Canada

Governor General criticized by sister over Boisclair jokes

Gov. Gen. Michaëlle Jean is weathering fresh controversy over recent comments she made about André Boisclair, the frontrunner in the race to lead the separatist Parti Québécois – and this time the critics include her sister.

Gov. Gen. Michaëlle Jean is weathering fresh controversy over recent comments she made about André Boisclair, the frontrunner in the race to lead the separatist Parti Québécois – and this time the critics include her sister.

Jean has had to fend off criticism since Ottawa announced she would replace Adrienne Clarkson on Sept. 27. Some people questioned her loyalty to Canada, accusing Jean and her husband of sympathizing with Quebec separatists, while the separatists condemned her for taking the post.

On Saturday, the province's newspapers were filled with a new uproar over comments Jean made at a recent National Press Gallery dinner, which is typically a light-hearted gathering where politicians and reporters make fun of themselves and others.

In her remarks at the dinner, the Governor General joked about holding a lunch for Boisclair, who recently admitted to using cocaine while he was a Quebec cabinet minister.

"We can have sandwiches and coke. Well, should André Boisclair, decide to attend, it will be coke for sure."

Boisclair always follows the "party line," she said.

The comments outraged some people in Quebec, including the Governor General's sister, Nadeje Jean, who, in a story she wrote in the Saturday edition of the Montreal newspaper La Presse, accused Jean of going too far.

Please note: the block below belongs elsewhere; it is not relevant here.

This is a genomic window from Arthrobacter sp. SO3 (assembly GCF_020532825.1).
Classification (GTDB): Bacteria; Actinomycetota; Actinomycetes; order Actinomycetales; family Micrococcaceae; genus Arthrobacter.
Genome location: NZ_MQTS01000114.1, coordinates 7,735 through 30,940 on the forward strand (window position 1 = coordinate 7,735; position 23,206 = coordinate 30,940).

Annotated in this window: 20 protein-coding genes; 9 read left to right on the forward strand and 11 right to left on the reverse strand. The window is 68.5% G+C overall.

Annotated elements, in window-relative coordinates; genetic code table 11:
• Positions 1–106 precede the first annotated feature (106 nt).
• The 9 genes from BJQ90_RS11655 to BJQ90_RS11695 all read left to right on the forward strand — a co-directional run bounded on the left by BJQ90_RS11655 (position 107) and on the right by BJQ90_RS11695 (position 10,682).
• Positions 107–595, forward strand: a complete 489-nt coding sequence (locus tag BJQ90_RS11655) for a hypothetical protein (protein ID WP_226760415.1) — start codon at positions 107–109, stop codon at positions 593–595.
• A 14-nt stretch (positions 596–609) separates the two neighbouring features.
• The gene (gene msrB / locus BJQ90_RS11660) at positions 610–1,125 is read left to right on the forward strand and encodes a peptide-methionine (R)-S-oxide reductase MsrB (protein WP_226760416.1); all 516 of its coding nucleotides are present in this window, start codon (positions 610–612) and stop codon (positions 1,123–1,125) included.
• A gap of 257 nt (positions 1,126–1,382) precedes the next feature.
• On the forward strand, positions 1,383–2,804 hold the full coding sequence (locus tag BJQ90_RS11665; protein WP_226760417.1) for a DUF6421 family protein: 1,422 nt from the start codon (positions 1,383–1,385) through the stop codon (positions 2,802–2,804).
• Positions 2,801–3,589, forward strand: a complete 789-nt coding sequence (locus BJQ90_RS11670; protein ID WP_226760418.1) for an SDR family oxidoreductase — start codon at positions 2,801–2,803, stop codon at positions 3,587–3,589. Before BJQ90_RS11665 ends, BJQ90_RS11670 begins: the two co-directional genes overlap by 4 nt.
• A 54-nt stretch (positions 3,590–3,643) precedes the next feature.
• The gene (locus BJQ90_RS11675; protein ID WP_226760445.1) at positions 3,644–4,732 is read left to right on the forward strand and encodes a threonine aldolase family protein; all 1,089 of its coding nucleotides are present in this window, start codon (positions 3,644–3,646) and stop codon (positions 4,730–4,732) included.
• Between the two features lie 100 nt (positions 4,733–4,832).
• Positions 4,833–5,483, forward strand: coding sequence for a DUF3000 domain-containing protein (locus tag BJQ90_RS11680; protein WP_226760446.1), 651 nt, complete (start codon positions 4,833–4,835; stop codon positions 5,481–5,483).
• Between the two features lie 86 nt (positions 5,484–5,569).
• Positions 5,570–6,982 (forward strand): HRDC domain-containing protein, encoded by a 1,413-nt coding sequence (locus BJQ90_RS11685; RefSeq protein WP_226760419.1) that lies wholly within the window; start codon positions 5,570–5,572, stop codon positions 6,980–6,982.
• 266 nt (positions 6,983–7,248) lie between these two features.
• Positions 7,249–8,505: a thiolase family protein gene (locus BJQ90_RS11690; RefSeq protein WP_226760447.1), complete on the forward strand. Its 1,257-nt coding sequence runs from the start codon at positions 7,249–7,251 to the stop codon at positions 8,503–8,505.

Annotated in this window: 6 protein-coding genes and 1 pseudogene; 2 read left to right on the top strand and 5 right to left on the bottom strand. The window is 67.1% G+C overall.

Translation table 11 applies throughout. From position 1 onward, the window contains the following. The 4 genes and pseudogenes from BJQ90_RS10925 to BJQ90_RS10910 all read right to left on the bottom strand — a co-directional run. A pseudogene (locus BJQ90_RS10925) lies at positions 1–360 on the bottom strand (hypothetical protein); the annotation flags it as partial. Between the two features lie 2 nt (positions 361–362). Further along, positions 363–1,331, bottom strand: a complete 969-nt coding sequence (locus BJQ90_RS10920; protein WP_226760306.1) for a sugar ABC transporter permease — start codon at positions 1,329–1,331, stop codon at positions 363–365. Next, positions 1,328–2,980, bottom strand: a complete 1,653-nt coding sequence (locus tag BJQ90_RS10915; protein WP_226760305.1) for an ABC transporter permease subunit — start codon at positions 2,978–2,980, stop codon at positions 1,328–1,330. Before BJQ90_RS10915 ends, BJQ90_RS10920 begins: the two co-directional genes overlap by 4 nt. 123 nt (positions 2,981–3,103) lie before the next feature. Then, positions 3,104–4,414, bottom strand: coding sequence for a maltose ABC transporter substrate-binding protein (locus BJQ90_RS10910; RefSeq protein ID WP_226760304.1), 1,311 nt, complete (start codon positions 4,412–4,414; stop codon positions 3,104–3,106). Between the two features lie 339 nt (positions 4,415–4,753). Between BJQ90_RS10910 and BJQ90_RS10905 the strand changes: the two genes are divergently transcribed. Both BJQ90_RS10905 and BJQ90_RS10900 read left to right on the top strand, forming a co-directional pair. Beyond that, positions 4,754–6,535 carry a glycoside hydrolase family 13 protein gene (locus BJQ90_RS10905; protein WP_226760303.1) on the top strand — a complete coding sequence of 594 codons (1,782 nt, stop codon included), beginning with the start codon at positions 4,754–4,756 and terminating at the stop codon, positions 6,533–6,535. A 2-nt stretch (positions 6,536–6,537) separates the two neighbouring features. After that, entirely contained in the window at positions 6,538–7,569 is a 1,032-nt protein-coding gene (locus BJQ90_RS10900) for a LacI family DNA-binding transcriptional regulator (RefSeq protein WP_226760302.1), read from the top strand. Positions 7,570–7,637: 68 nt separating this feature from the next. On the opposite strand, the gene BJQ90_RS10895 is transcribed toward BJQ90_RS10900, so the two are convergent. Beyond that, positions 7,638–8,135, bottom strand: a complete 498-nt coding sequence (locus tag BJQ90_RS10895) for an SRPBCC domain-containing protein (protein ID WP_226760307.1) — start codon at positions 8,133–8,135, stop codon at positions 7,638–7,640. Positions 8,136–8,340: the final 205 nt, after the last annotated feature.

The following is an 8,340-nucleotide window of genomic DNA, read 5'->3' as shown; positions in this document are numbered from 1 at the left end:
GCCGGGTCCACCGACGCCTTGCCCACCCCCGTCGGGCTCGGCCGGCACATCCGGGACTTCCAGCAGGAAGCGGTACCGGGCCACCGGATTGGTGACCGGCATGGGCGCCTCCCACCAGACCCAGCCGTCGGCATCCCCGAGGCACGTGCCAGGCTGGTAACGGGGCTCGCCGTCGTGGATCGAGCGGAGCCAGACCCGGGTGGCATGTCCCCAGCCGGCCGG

"You have disregarded your duty to respect the strictly symbolic nature of your position," she wrote. "You have also had the bad taste to put your feet into political waters."

"The next time you are asked to make a toast, avoid speaking out of turn and mocking ... all those who aspire to make Quebec a sovereign country."

Earlier in the week, Boisclair had also said he didn't feel the comments were appropriate.

Radio-Canada reporter Emmanuelle Latraverse, who is the president of the National Press Gallery, said it wasn't the first time the annual dinner has generated controversy.

She said speakers are "asked to give funny, spicy, daring speeches to entertain the crowd that evening; that's always been the rule of the game, and this year was no exception."

Others said the uproar wasn't over what Jean said, but the fact that she dared to criticize a separatist.

"They see Michaëlle Jean, in a sense, as having been a sympathetic supporter of their cause and now has gone over to the other side," said Michael Behiels, a professor of Canadian history at the University of Ottawa.

"She has become a traitor, ... and that has rankled all the separatists in Quebec and they are attacking her as well as the office."

The Governor General's Office has refused to comment on the controversy, only saying that Jean's sister is a member of the Parti Québécois whose comments were clearly made for partisan purposes.

now